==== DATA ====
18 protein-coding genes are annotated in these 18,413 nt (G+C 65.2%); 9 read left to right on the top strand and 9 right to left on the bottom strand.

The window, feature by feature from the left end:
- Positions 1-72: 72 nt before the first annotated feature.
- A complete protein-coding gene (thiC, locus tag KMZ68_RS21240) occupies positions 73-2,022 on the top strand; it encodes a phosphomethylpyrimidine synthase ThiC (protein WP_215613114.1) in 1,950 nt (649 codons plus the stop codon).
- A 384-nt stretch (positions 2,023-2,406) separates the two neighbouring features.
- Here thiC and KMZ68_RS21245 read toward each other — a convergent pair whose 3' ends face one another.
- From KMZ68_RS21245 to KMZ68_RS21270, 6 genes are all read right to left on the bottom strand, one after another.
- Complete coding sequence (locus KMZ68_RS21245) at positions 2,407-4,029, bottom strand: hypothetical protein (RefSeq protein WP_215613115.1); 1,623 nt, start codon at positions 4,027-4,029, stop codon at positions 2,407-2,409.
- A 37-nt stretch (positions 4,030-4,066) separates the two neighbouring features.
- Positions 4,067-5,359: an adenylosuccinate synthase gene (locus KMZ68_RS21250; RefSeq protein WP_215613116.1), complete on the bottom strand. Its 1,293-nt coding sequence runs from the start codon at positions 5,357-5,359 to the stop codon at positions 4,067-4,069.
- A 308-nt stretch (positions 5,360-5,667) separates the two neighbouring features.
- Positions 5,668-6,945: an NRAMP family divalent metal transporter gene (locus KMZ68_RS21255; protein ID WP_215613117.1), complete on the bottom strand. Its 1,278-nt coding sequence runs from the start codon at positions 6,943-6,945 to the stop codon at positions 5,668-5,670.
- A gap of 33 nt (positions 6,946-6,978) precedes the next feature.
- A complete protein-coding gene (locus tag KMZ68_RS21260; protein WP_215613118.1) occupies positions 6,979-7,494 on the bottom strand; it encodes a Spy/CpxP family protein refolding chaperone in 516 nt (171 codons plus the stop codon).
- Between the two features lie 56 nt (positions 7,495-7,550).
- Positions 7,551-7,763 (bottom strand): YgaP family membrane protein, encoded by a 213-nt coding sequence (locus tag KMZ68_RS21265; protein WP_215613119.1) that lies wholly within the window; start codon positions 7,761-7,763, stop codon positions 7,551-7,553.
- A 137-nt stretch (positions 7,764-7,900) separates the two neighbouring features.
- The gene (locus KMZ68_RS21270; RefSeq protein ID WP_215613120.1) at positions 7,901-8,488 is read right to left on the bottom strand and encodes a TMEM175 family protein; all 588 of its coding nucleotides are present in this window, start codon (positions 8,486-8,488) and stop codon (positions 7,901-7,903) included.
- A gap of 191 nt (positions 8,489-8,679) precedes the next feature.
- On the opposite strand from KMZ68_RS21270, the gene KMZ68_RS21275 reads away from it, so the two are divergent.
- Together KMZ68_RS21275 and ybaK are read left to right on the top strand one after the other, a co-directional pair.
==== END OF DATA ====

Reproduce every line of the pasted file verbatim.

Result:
18 protein-coding genes are annotated in these 18,413 nt (G+C 65.2%); 9 read left to right on the top strand and 9 right to left on the bottom strand.

The window, feature by feature from the left end:
- Positions 1-72: 72 nt before the first annotated feature.
- A complete protein-coding gene (thiC, locus tag KMZ68_RS21240) occupies positions 73-2,022 on the top strand; it encodes a phosphomethylpyrimidine synthase ThiC (protein WP_215613114.1) in 1,950 nt (649 codons plus the stop codon).
- A 384-nt stretch (positions 2,023-2,406) separates the two neighbouring features.
- Here thiC and KMZ68_RS21245 read toward each other — a convergent pair whose 3' ends face one another.
- From KMZ68_RS21245 to KMZ68_RS21270, 6 genes are all read right to left on the bottom strand, one after another.
- Complete coding sequence (locus KMZ68_RS21245) at positions 2,407-4,029, bottom strand: hypothetical protein (RefSeq protein WP_215613115.1); 1,623 nt, start codon at positions 4,027-4,029, stop codon at positions 2,407-2,409.
- A 37-nt stretch (positions 4,030-4,066) separates the two neighbouring features.
- Positions 4,067-5,359: an adenylosuccinate synthase gene (locus KMZ68_RS21250; RefSeq protein WP_215613116.1), complete on the bottom strand. Its 1,293-nt coding sequence runs from the start codon at positions 5,357-5,359 to the stop codon at positions 4,067-4,069.
- A 308-nt stretch (positions 5,360-5,667) separates the two neighbouring features.
- Positions 5,668-6,945: an NRAMP family divalent metal transporter gene (locus KMZ68_RS21255; protein ID WP_215613117.1), complete on the bottom strand. Its 1,278-nt coding sequence runs from the start codon at positions 6,943-6,945 to the stop codon at positions 5,668-5,670.
- A gap of 33 nt (positions 6,946-6,978) precedes the next feature.
- A complete protein-coding gene (locus tag KMZ68_RS21260; protein WP_215613118.1) occupies positions 6,979-7,494 on the bottom strand; it encodes a Spy/CpxP family protein refolding chaperone in 516 nt (171 codons plus the stop codon).
- Between the two features lie 56 nt (positions 7,495-7,550).
- Positions 7,551-7,763 (bottom strand): YgaP family membrane protein, encoded by a 213-nt coding sequence (locus tag KMZ68_RS21265; protein WP_215613119.1) that lies wholly within the window; start codon positions 7,761-7,763, stop codon positions 7,551-7,553.
- A 137-nt stretch (positions 7,764-7,900) separates the two neighbouring features.
- The gene (locus KMZ68_RS21270; RefSeq protein ID WP_215613120.1) at positions 7,901-8,488 is read right to left on the bottom strand and encodes a TMEM175 family protein; all 588 of its coding nucleotides are present in this window, start codon (positions 8,486-8,488) and stop codon (positions 7,901-7,903) included.
- A gap of 191 nt (positions 8,489-8,679) precedes the next feature.
- On the opposite strand from KMZ68_RS21270, the gene KMZ68_RS21275 reads away from it, so the two are divergent.
- Together KMZ68_RS21275 and ybaK are read left to right on the top strand one after the other, a co-directional pair.